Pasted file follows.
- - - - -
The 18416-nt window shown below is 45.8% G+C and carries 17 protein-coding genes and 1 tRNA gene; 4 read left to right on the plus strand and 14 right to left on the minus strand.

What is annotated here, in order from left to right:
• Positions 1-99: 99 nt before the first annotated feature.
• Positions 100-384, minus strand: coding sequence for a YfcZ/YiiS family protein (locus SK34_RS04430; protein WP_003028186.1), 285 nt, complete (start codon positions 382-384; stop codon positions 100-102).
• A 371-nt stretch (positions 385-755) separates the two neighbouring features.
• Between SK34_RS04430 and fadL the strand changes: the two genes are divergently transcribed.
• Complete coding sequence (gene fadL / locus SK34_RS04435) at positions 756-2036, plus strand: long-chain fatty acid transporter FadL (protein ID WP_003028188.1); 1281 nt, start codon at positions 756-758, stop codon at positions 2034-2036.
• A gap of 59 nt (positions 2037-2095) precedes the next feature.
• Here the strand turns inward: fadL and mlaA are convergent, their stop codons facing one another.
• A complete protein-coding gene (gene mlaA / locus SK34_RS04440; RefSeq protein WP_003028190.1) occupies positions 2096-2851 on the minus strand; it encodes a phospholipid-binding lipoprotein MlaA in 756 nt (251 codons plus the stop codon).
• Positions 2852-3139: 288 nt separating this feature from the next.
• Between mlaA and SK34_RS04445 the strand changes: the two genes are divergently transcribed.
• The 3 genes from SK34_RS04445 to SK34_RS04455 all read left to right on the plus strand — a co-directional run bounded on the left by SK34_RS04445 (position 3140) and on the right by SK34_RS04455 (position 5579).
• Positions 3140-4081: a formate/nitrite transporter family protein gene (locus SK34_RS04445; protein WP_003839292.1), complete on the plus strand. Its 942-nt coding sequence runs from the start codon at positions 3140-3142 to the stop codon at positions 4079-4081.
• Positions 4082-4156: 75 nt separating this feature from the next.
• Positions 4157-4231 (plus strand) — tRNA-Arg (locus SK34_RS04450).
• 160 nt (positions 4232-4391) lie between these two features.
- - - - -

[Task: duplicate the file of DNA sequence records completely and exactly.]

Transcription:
The 18416-nt window shown below is 45.8% G+C and carries 17 protein-coding genes and 1 tRNA gene; 4 read left to right on the plus strand and 14 right to left on the minus strand.

What is annotated here, in order from left to right:
• Positions 1-99: 99 nt before the first annotated feature.
• Positions 100-384, minus strand: coding sequence for a YfcZ/YiiS family protein (locus SK34_RS04430; protein WP_003028186.1), 285 nt, complete (start codon positions 382-384; stop codon positions 100-102).
• A 371-nt stretch (positions 385-755) separates the two neighbouring features.
• Between SK34_RS04430 and fadL the strand changes: the two genes are divergently transcribed.
• Complete coding sequence (gene fadL / locus SK34_RS04435) at positions 756-2036, plus strand: long-chain fatty acid transporter FadL (protein ID WP_003028188.1); 1281 nt, start codon at positions 756-758, stop codon at positions 2034-2036.
• A gap of 59 nt (positions 2037-2095) precedes the next feature.
• Here the strand turns inward: fadL and mlaA are convergent, their stop codons facing one another.
• A complete protein-coding gene (gene mlaA / locus SK34_RS04440; RefSeq protein WP_003028190.1) occupies positions 2096-2851 on the minus strand; it encodes a phospholipid-binding lipoprotein MlaA in 756 nt (251 codons plus the stop codon).
• Positions 2852-3139: 288 nt separating this feature from the next.
• Between mlaA and SK34_RS04445 the strand changes: the two genes are divergently transcribed.
• The 3 genes from SK34_RS04445 to SK34_RS04455 all read left to right on the plus strand — a co-directional run bounded on the left by SK34_RS04445 (position 3140) and on the right by SK34_RS04455 (position 5579).
• Positions 3140-4081: a formate/nitrite transporter family protein gene (locus SK34_RS04445; protein WP_003839292.1), complete on the plus strand. Its 942-nt coding sequence runs from the start codon at positions 3140-3142 to the stop codon at positions 4079-4081.
• Positions 4082-4156: 75 nt separating this feature from the next.
• Positions 4157-4231 (plus strand) — tRNA-Arg (locus SK34_RS04450).
• 160 nt (positions 4232-4391) lie between these two features.